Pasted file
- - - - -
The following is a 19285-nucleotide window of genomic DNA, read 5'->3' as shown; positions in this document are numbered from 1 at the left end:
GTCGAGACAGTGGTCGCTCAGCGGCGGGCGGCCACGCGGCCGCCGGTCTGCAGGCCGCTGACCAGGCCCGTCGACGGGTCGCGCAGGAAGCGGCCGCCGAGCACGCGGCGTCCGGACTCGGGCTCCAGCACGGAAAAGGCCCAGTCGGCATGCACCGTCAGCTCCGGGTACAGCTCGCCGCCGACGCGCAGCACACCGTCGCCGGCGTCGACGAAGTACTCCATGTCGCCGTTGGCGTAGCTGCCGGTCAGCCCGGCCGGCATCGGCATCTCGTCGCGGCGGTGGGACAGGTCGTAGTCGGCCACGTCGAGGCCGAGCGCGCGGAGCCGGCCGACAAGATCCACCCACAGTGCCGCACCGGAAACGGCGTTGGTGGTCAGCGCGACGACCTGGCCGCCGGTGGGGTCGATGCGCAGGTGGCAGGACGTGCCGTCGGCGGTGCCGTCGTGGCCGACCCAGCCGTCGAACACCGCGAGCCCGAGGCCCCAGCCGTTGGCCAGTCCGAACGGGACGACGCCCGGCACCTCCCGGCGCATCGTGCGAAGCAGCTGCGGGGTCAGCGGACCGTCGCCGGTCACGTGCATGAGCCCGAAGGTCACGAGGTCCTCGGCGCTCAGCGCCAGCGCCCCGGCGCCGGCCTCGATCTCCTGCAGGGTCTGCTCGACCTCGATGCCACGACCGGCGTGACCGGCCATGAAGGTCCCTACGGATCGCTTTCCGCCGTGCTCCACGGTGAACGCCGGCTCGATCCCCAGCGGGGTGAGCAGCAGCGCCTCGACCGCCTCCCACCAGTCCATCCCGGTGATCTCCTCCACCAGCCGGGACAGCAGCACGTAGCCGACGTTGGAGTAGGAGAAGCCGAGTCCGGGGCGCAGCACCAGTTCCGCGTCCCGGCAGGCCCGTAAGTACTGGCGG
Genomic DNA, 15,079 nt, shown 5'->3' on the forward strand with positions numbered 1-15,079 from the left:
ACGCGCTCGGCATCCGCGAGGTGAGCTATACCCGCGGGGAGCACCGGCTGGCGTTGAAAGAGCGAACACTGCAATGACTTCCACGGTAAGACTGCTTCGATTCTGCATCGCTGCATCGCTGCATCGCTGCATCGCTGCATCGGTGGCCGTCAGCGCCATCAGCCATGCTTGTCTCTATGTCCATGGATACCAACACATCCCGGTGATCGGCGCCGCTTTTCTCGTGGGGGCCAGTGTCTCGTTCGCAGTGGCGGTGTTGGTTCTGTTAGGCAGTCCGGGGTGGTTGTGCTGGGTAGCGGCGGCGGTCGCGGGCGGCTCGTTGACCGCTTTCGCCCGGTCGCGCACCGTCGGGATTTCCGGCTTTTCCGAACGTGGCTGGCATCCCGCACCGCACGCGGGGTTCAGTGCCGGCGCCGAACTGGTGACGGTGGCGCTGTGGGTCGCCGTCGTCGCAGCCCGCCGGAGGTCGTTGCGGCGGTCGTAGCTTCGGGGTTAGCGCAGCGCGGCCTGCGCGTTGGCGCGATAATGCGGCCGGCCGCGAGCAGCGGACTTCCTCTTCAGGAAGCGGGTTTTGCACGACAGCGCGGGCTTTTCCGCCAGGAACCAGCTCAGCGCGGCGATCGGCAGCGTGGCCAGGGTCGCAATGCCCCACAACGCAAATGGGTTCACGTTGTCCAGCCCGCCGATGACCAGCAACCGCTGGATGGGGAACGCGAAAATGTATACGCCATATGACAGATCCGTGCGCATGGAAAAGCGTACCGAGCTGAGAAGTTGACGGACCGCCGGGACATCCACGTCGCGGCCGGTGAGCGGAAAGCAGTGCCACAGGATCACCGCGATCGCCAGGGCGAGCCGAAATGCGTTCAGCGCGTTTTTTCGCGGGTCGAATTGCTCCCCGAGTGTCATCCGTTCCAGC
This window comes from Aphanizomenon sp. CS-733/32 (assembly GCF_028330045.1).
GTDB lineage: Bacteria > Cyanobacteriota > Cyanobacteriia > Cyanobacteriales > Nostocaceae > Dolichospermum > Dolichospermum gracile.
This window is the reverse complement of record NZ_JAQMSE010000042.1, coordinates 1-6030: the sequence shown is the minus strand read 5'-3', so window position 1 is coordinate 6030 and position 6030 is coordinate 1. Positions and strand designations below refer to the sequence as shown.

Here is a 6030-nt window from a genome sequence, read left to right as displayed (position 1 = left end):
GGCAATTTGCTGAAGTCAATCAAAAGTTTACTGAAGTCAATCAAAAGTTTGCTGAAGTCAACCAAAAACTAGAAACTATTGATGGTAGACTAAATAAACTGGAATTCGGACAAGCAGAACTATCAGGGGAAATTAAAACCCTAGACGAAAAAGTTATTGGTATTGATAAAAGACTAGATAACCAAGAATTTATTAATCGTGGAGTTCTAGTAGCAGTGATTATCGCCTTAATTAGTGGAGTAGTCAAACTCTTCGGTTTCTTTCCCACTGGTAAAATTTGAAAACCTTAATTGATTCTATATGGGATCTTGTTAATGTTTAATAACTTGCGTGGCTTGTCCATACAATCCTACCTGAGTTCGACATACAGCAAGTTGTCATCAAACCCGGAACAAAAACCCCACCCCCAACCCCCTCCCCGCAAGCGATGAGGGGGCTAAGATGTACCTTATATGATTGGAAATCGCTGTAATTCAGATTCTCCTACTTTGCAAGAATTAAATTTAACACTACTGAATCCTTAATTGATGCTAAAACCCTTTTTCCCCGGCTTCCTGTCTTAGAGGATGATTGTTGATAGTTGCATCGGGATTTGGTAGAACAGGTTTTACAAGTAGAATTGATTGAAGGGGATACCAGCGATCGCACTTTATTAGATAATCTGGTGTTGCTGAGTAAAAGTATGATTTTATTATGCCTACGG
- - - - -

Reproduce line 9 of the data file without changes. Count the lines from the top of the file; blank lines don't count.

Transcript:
GGCAATTTGCTGAAGTCAATCAAAAGTTTACTGAAGTCAATCAAAAGTTTGCTGAAGTCAACCAAAAACTAGAAACTATTGATGGTAGACTAAATAAACTGGAATTCGGACAAGCAGAACTATCAGGGGAAATTAAAACCCTAGACGAAAAAGTTATTGGTATTGATAAAAGACTAGATAACCAAGAATTTATTAATCGTGGAGTTCTAGTAGCAGTGATTATCGCCTTAATTAGTGGAGTAGTCAAACTCTTCGGTTTCTTTCCCACTGGTAAAATTTGAAAACCTTAATTGATTCTATATGGGATCTTGTTAATGTTTAATAACTTGCGTGGCTTGTCCATACAATCCTACCTGAGTTCGACATACAGCAAGTTGTCATCAAACCCGGAACAAAAACCCCACCCCCAACCCCCTCCCCGCAAGCGATGAGGGGGCTAAGATGTACCTTATATGATTGGAAATCGCTGTAATTCAGATTCTCCTACTTTGCAAGAATTAAATTTAACACTACTGAATCCTTAATTGATGCTAAAACCCTTTTTCCCCGGCTTCCTGTCTTAGAGGATGATTGTTGATAGTTGCATCGGGATTTGGTAGAACAGGTTTTACAAGTAGAATTGATTGAAGGGGATACCAGCGATCGCACTTTATTAGATAATCTGGTGTTGCTGAGTAAAAGTATGATTTTATTATGCCTACGG